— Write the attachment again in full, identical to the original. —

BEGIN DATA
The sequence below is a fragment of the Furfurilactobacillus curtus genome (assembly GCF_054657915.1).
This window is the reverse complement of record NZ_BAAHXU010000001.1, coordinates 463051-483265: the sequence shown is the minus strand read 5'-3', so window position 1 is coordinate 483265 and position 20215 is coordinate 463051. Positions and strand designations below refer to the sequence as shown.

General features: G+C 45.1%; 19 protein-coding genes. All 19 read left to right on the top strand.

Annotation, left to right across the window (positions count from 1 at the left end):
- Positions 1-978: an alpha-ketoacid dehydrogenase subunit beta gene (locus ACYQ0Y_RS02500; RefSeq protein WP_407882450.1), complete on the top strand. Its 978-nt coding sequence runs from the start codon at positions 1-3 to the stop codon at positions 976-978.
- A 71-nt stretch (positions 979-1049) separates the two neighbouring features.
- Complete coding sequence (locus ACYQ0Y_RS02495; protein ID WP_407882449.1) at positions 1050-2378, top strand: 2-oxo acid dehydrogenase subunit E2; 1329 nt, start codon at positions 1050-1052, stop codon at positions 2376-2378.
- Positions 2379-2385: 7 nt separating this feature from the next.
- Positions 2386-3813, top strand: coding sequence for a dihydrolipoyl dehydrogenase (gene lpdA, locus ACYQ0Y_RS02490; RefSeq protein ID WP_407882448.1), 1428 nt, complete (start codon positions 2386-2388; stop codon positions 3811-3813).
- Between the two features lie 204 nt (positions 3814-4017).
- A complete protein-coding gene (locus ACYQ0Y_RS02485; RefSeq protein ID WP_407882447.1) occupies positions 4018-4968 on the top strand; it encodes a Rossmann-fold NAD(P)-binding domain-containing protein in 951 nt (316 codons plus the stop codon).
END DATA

The sequence below is a fragment of the Furfurilactobacillus curtus genome (assembly GCF_054657915.1).
This window is the reverse complement of record NZ_BAAHXU010000001.1, coordinates 463051-483265: the sequence shown is the minus strand read 5'-3', so window position 1 is coordinate 483265 and position 20215 is coordinate 463051. Positions and strand designations below refer to the sequence as shown.

General features: G+C 45.1%; 19 protein-coding genes. All 19 read left to right on the top strand.

Annotation, left to right across the window (positions count from 1 at the left end):
- Positions 1-978: an alpha-ketoacid dehydrogenase subunit beta gene (locus ACYQ0Y_RS02500; RefSeq protein WP_407882450.1), complete on the top strand. Its 978-nt coding sequence runs from the start codon at positions 1-3 to the stop codon at positions 976-978.
- A 71-nt stretch (positions 979-1049) separates the two neighbouring features.
- Complete coding sequence (locus ACYQ0Y_RS02495; protein ID WP_407882449.1) at positions 1050-2378, top strand: 2-oxo acid dehydrogenase subunit E2; 1329 nt, start codon at positions 1050-1052, stop codon at positions 2376-2378.
- Positions 2379-2385: 7 nt separating this feature from the next.
- Positions 2386-3813, top strand: coding sequence for a dihydrolipoyl dehydrogenase (gene lpdA, locus ACYQ0Y_RS02490; RefSeq protein ID WP_407882448.1), 1428 nt, complete (start codon positions 2386-2388; stop codon positions 3811-3813).
- Between the two features lie 204 nt (positions 3814-4017).
- A complete protein-coding gene (locus ACYQ0Y_RS02485; RefSeq protein ID WP_407882447.1) occupies positions 4018-4968 on the top strand; it encodes a Rossmann-fold NAD(P)-binding domain-containing protein in 951 nt (316 codons plus the stop codon).